Paul West's schooldays.
Apr 14, 2003, Vol. 8, No. 30 • By TRACY LEE SIMMONS
PAUL WEST came up to Oxford as a raw young man in the late 1940s, prepared to be burdened with the hoary weight of centuries and made drunk with the lingering vapors of greatness that waft out through cobbled lanes once frequented by Thomas More, Dr. Johnson, and John Henry Newman. For some, nothing could seem more oppressive. But for West, who was to become a respected author, going up was exhilarating. The son of a tradesman, he was not to the manor born. But, as Edith Sitwell once told him, "Oxford will make you reach beyond yourself and be something in this world." In "Oxford Days: An Inclination," he ruminates upon what he gained there.
Oxford memoirs can be, as a genre, tiresome. They're typically about privileged people telling other privileged people inside jokes that don't strike most of us as all that funny. But we join him in his wonder. Before going up, West was enthralled with the romantic's intoxicated sense of the place. He longed for the "pipe-dream." He wanted
gowns, candies, roaring fires; all clergymen who played squash; rosy-tinted libraries in which ancient scholars hung fire; deer, ducks, and bells; ramshackle bicycles called "grids"; quads, scouts, and bullers, dark blue boat races, huge arriving cabin trunks full of brand-new Irish linens; marmalade and porridge for breakfast, old stones and older tombstones, chamberpots atop the martyrs' memorial; Shelley, Waugh, Aldous Huxley, Pater and Sir Thomas Browne; port wine, multicolored scarves, furrowed Balliol brows, porter's lodges, and that interior yellow glow of evening lamps discerned by an adolescent cycling by with Jean-Jacques Rousseau in his pocket, unseen by the elect at their oaken benches as they sat in the laps of the Middle Ages to get their fill of Greats.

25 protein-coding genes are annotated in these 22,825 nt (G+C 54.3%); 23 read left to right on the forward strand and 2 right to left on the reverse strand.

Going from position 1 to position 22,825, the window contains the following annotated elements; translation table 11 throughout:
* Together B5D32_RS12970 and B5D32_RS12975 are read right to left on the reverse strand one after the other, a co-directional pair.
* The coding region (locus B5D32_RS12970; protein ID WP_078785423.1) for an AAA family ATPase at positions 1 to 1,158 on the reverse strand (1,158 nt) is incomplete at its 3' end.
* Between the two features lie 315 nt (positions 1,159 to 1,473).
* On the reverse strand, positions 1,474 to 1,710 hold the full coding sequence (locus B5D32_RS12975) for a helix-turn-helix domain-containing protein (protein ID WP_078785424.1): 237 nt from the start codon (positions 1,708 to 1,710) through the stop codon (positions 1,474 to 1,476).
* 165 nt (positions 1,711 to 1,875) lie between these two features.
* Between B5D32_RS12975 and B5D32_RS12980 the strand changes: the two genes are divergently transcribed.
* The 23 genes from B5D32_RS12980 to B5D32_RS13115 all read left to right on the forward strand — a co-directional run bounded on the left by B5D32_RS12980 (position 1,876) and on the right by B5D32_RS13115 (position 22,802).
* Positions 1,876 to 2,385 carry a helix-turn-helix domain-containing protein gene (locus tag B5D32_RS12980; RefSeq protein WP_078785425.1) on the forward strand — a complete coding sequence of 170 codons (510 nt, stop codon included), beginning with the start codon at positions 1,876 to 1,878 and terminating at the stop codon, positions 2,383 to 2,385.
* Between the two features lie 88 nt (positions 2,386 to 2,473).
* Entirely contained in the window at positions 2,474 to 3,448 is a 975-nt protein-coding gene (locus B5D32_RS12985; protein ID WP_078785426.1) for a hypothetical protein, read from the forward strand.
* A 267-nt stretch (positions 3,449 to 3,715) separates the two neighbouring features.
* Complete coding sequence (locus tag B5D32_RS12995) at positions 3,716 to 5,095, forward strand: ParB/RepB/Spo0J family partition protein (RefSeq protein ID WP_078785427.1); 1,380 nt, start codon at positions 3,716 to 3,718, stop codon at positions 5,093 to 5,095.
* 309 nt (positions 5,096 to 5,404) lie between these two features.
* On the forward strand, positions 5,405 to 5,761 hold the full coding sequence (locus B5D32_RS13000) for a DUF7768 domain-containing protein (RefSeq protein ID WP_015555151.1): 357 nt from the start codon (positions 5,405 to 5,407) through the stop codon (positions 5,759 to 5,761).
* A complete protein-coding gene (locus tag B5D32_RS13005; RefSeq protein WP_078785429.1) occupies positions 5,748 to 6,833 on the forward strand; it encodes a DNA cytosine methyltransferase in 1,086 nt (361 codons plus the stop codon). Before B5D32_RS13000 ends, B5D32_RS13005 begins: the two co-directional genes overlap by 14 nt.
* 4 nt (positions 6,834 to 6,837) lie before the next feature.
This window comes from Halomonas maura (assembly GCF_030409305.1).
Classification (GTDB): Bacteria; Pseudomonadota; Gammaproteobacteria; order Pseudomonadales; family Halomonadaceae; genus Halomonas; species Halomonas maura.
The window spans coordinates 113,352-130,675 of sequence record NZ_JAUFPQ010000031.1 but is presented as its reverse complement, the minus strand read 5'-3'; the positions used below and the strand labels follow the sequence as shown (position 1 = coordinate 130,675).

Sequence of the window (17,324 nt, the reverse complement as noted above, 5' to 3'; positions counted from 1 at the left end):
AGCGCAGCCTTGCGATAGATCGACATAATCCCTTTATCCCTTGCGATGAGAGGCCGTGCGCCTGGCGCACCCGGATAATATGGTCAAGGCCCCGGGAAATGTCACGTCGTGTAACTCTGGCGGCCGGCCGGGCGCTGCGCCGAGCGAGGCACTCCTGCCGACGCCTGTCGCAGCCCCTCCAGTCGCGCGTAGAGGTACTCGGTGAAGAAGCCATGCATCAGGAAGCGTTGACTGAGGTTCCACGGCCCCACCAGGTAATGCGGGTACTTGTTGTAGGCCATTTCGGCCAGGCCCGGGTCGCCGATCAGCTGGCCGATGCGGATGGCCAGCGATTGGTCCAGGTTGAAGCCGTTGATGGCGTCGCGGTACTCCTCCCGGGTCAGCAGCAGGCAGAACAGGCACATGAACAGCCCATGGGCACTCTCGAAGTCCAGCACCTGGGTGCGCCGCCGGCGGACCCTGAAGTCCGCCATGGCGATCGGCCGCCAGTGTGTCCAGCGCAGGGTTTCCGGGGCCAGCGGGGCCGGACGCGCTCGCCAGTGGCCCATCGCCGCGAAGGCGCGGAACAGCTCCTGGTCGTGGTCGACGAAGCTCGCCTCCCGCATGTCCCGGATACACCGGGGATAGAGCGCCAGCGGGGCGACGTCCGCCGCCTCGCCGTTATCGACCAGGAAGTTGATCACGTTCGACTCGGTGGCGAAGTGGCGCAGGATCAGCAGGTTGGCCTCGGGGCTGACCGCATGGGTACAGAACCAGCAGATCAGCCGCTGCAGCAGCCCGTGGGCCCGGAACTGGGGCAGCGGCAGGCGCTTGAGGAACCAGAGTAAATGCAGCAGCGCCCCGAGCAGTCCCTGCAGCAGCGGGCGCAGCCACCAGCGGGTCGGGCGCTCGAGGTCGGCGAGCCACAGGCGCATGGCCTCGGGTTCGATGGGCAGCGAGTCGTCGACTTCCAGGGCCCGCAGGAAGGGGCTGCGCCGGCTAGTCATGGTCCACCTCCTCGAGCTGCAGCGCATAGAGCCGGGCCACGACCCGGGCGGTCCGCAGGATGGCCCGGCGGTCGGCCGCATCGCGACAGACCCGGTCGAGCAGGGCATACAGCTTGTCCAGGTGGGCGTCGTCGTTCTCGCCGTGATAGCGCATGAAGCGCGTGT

West wanted, in short, "all of old Oxenford." He would get less, and more.
Standing out from all the evocative and quaint anecdotes recounted in this book is the memory of West's famous supervisor at All Souls, John Sparrow, escorting him down the stairs and outside to the street to see his protégé on his short walk along the High to Lincoln College. "This gesture or stance of his," writes West, "impressed me no end as a badge of Oxford's gentility: none of your rough-and-ready bonhomie from the outside world, but a cloistered amenity that did not really want to part with you and so watched you dwindle away after a lively conversation." At Oxford, he notes, "whatever else you are doing, you are unwittingly absorbing something unique and choice--a sense of the unfailing caliber of mental things, providing you with indestructible inner resources in after-years."
These benefits, though, were not limited to the life of the mind. They enhanced the soul. This was a place, after all, where change-ringing bells--in his first days an annoyance to West, who chafed under the duties of religion--reminded all of "a higher service than mere thought." Although examinations had to be passed, essays vetted, and theses approved, Oxford was not about knowledge alone. It was about becoming something other and, one hoped, better. It was about becoming the sort of man the world could, and should, admire. But how did this metamorphosis occur? West never tells us directly. Perhaps it can't be told explicitly. But he puts us on the scent.
Arriving with the generation of George Steiner and Donald Hall, West began his time routinely. His entrance examination was a fairly straightforward affair, an exercise in "enchanting the converted." "The Fellows of the Colleges wanted to know what I knew and could do, . . . not what I didn't and couldn't." From the beginning, he endured the Spartan side of the ancient seat of learning, where one would spend most of the year shivering, standard heating not yet being standard. And his college's cuisine was often less than haute: "Lincoln's main kitchen was built in the early fifteenth century and sometimes smelled like it." Grandeur doesn't always mean glamour.